This year, Miami-Dade County's arsenal of mosquito-fighting technology includes traps, spraying backpacks -- and mosquito-eating fish.
The fish, each about the size of a paperclip, are called gambusia.
"The best treatment for any mosquitoes is killing the larvae. Preventing the larvae from emerging as adults," said Bill Petrie, the county's mosquito control director. "These fish, they just love to eat mosquito larvae. They'll eat them all day long."
On Friday, Miami-Dade's Mosquito Control Division spokesman Michael Mut and several representatives of the county's mosquito control efforts manned a table at the Stephen P. Clark Center and showed off the fish.
"We're giving residents the opportunity to see what we do up close," said Mut.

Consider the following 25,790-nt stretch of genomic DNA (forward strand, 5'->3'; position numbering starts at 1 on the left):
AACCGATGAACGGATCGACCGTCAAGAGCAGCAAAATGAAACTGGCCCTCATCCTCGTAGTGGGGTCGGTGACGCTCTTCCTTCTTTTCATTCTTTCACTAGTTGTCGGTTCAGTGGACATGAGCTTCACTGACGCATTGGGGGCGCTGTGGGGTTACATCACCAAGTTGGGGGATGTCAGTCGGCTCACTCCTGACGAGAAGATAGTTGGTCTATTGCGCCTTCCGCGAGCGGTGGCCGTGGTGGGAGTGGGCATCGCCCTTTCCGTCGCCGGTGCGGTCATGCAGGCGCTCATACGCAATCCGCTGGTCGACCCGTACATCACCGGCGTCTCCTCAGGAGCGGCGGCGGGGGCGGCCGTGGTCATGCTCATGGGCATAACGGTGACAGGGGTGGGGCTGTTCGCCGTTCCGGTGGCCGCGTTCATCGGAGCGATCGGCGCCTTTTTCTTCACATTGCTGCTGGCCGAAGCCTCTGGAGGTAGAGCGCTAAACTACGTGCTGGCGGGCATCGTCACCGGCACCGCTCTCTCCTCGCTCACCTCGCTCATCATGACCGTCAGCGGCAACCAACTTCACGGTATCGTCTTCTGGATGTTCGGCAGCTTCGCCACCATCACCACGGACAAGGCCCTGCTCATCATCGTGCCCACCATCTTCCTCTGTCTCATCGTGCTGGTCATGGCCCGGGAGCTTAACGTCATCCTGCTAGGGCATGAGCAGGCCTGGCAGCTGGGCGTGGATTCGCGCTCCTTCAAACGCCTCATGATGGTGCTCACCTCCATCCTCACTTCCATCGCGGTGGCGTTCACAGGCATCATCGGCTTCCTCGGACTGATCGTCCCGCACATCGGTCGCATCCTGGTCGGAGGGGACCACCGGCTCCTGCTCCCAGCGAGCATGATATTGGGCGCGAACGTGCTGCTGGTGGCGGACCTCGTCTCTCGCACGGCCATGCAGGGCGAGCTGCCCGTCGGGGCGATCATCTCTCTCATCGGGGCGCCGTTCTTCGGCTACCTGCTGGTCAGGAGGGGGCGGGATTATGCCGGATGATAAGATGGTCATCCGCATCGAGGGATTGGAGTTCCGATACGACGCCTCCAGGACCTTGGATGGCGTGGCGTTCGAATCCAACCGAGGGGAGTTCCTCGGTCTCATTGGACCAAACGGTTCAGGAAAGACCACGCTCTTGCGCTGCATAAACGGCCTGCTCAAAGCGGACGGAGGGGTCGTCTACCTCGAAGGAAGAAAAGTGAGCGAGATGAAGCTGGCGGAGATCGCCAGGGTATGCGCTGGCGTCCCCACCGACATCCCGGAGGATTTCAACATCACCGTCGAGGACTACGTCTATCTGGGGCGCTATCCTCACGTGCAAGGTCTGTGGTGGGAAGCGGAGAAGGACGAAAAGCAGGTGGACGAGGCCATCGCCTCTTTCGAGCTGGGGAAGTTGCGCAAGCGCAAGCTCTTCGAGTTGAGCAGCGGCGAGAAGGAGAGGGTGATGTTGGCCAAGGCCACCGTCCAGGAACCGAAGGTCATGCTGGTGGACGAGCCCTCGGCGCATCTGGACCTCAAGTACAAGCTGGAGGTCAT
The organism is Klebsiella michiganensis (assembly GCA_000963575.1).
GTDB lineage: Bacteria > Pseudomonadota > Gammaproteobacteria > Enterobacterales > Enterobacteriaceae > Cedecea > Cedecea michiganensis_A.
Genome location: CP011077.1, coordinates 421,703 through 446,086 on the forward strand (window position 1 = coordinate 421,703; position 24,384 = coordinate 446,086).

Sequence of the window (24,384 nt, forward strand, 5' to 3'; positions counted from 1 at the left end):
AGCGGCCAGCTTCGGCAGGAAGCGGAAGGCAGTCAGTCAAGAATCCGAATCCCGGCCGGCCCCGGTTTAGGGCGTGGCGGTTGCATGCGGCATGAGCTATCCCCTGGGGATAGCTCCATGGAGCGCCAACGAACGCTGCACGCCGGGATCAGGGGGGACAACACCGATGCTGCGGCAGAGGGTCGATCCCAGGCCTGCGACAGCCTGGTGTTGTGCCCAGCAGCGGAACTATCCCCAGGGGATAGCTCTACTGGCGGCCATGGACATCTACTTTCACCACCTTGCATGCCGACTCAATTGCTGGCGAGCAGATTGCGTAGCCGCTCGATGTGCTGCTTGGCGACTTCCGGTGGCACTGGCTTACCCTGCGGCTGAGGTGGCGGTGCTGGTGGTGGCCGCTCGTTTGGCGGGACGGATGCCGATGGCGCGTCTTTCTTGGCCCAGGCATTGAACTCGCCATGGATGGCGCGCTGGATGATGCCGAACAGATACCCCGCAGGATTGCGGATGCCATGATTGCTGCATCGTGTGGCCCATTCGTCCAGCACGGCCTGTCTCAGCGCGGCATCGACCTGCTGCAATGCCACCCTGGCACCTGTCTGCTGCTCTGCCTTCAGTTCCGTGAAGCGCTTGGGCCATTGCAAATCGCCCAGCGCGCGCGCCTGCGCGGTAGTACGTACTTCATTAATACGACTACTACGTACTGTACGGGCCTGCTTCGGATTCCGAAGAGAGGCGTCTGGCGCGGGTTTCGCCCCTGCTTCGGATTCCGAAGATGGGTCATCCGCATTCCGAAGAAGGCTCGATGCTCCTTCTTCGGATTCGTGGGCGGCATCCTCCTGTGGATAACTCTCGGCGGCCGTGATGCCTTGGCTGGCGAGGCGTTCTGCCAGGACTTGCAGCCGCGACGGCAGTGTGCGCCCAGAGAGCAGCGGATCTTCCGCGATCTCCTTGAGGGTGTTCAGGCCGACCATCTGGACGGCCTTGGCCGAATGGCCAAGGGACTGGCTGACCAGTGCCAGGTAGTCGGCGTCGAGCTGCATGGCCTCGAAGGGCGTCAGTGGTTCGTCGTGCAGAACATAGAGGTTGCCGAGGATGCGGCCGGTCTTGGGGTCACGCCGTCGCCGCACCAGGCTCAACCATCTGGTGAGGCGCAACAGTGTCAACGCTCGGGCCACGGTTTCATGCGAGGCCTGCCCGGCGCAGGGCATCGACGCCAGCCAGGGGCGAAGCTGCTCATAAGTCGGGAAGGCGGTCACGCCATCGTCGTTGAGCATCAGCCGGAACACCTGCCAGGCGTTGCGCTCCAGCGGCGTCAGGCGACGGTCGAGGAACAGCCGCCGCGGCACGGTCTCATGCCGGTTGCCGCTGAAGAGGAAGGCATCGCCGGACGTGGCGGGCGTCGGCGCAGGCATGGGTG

Other recent efforts include a family festival and coloring books to help kids help themselves avoid itchy bites from mosquitoes that can also carry diseases.
Petrie said the fish are native to Florida and can be found in canals around Miami-Dade. County employees collect them and put them in abandoned swimming pools and other areas with standing water. That's in addition to traps and trucks that spray an organic, naturally occurring larvicide called Bacillus thuringiensis israelensis (Bti). In January, the county also began releasing mosquitoes infected with a bacteria called Wolbachia, which prevents the mosquitoes' offspring from reaching maturity.
So far the county has not done any aerial spraying for adult mosquitoes, a practice that's come under fire from people worried about pesticide exposure.
Petrie said that's thanks in part to efforts that keep mosquito larvae from growing to adulthood.
"You're preventing the problem from occuring in the first place," he said.
He added that Miami-Dade residents (and people from other South Florida counties) can help control mosquitoes by draining pools, bromeliads and other places that collect water; and by wearing insect repellent and long-sleeved clothing.